Similarly, Dicle & Levendis (2010) investigate the efficiency of the Athens Stock Exchange in relation to market tests and individual stock returns. Both at market and stock return level, the research provides evidence of inefficiency. In an earlier study Mollah and Mobarek (2009), noted that there is a long-term persistence shock in emerging markets compared to developed markets. That also indicates efficiency. Moreover, Dicle & Levendis (2010) based on the premise that approximately 94% of the Greek stock returns are Granger-caused by at least one foreign market, it is concluded that the Greek market does not provide evidence of international diversification. Considering the importance of liquidity for emerging markets, its impact on Greek stocks is assessed as part of the analysis of market efficiency. Hence, liquidity is found to be a statistically significant cause for the returns of less than 10% of the Greek market, which implies that despite being significant, liquidity it is not accountable for the returns of about 90% of Greek stocks.
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The impact of the Tobin tax in a heterogeneous agent model of the foreign exchange market

The impact of the Tobin tax in a heterogeneous agent model of the foreign exchange market

Two main types of heuristics for predicting the exchange rate were identified in foreign exchange markets: fundamental and technical analysis (e.g., Frankel and Froot , 1990 ). Traders using technical analysis (henceforth referred to as chartists) infer the future exchange rate based on past price movements and are to a great extent the target group that Tobin intended to impair due to their supposedly destabilizing behavior. Traders using fundamental analysis (henceforth referred to as fundamentalists), by contrast, assume the convergence of the market price to some fundamental value and are believed to be stabilizing the market. Questionnaire surveys suggest that most traders in foreign exchange markets are familiar with both types of analysis and consider them to be equally important (e.g., Taylor and Allen , 1992 ; Oberlechner , 2001 ). In our model, we will follow De Grauwe and Grimaldi ( 2006 ) and approximate these two ample families of forecasting heuristics using two simple forecasting rules. Furthermore, we add an autoregressive stochastic term to the original equations to address the persistent variability of forecasting heuristics within families.
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Foreign Investors and Global Integration of Emerging Indian Equity Market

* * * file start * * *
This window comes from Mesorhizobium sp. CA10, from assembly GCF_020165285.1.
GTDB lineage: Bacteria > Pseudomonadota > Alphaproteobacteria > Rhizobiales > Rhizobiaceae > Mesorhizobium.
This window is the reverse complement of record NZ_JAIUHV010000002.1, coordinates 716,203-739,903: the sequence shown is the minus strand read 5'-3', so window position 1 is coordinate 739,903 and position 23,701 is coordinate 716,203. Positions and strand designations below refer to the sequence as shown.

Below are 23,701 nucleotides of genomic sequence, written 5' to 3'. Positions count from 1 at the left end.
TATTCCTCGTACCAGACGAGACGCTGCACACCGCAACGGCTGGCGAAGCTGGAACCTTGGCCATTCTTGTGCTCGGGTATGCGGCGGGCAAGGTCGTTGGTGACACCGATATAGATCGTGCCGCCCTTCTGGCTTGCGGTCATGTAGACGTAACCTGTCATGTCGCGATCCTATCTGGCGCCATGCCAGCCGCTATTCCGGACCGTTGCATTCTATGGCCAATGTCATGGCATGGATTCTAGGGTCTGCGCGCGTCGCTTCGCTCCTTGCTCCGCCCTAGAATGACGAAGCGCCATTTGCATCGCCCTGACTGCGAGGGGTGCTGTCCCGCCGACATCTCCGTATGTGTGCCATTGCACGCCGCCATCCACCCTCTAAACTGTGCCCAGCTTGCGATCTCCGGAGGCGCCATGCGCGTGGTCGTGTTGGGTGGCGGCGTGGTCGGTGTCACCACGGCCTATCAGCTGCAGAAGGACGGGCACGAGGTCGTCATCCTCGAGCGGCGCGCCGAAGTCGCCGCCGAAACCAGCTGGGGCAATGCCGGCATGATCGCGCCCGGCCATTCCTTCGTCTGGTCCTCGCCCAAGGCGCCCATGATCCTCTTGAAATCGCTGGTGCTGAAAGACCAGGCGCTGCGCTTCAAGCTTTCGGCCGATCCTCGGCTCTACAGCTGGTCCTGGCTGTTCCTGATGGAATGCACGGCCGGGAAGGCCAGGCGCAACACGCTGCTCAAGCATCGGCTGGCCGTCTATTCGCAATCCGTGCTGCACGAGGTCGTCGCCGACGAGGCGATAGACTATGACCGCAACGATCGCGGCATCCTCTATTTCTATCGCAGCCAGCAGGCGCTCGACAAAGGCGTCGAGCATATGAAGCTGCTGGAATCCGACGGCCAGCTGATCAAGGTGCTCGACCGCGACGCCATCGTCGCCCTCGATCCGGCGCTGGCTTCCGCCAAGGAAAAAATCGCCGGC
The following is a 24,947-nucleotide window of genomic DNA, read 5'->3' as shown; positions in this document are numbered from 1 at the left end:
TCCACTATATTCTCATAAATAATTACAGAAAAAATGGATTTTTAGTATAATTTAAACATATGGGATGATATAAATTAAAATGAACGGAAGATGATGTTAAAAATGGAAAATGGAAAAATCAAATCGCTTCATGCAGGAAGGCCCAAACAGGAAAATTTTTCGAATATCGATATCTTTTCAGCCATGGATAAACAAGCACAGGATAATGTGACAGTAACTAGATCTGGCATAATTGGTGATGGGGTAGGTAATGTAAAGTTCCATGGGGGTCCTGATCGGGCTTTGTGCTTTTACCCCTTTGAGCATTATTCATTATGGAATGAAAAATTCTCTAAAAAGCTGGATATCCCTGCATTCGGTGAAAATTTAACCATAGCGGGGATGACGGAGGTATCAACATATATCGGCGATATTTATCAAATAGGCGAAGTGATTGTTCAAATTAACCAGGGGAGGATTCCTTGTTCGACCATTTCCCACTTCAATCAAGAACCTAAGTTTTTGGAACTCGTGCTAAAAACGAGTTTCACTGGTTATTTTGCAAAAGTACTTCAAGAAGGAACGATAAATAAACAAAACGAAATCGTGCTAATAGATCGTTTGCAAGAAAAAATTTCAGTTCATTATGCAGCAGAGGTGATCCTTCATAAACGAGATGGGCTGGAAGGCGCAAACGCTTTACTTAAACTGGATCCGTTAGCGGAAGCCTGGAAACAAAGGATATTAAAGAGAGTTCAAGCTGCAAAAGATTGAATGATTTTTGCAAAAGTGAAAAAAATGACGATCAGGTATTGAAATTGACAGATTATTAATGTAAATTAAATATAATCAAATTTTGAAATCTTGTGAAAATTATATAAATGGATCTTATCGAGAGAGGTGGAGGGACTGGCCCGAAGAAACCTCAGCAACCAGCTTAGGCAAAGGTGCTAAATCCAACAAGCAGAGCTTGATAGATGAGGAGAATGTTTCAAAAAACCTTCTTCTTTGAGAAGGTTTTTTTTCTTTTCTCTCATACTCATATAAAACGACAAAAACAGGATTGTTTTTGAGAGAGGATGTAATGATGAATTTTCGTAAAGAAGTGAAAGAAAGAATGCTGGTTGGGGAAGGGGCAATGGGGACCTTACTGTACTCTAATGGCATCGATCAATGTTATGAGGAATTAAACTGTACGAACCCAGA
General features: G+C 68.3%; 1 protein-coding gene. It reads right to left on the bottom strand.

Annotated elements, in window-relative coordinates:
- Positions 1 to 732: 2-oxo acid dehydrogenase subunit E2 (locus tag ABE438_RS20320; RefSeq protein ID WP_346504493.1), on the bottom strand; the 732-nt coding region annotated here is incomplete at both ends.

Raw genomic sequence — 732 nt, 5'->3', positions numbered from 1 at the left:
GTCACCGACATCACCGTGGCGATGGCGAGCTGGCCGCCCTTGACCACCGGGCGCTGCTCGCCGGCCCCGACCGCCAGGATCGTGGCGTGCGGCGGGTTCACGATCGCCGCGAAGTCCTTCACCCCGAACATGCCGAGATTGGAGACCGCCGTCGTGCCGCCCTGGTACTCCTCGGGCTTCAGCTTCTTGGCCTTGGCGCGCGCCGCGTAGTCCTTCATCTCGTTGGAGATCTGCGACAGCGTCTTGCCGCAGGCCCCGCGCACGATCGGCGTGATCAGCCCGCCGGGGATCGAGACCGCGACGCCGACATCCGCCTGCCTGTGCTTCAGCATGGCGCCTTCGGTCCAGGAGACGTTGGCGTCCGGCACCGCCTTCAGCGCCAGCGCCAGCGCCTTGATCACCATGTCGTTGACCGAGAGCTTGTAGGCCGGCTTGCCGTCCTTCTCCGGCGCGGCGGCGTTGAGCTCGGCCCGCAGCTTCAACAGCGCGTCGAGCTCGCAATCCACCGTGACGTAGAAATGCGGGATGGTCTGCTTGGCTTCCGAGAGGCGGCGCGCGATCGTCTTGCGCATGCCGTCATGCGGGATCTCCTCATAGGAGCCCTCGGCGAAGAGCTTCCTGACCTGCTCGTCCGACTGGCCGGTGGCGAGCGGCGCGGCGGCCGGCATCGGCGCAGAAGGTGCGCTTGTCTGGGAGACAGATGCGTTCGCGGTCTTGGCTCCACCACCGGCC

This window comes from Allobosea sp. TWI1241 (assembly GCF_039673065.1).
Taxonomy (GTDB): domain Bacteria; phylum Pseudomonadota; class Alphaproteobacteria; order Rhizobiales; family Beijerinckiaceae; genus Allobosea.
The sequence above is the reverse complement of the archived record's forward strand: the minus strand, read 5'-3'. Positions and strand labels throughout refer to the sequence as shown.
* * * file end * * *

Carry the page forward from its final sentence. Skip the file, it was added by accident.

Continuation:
Foreign Investors and Global Integration of Emerging Indian Equity Market

The growth in foreign equity portfolio investments in emerging markets like India has significant implications. Historically, one of the main motivations for investing in emerging markets like India was significant diversification benefits it offered to international investors because it was viewed as a segmented market (Chatrath et al., 1996). However, if the present magnitude and pace of foreign investments are sustained over time then emerging markets like India may not remain segmented. This will not only reduce international portfolio diversification benefits but will also make the Indian market more vulnerable to the global shocks. There is evidence which suggests that foreign investors have short-term investment interest and at the sign of slightest trouble, the foreign capital tends to leave at a much greater pace than the pace at which it arrives in emerging markets (Bekaert, Harvey and Lumsdaine, 2002). Further, the massive losses experienced by investors following the sub-prime crisis since August 2007 makes it all the more critical that the globalisation paradigm is re-examined using a case study of India since it is one of the few emerging markets at the forefront of the global economic growth. Thus it is both topical as well as critical for academics and policy makers to have a greater understanding of the role and influence of foreign investors’ activities. This paper addresses this key issue by providing empirical evidence on the impact of foreign portfolio flows on the short- run and long-run behaviour of the Indian stock market.
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Foreign Exchange Market Structure, Players and Evolution

Foreign Exchange Market Structure, Players and Evolution

“Dealers” or “market makers” emerged naturally to fulfil the search function among trading counter- parties. Dealers stand ready to trade with anyone needing FX at a moment’s notice. To initiate a FX trade, an agent calls a dealer indicating the currency and quantity s/he wishes to trade and asking for the price. The dealer states a price at which s/he is willing to buy (the “bid”) and a price at which s/he is willing to sell (the “ask”). Finally, the customer decides whether to buy, sell, or pass. The dealer is compensated for the burdens of liquidity provision – such as bearing inventory risk and screening agents for credit quality – by a favourable gap between the quoted buy and sell prices, the “bid-ask spread.” Markets of this structure, known as “over-the-counter” (or OTC) markets, have arisen naturally in contexts including municipal and corporate bonds, derivatives, and equities. Though over-the-counter dealers are under no formal obligation to provide liquidity, they tend to be reliable because otherwise their reputation – and potentially their market share – will suffer.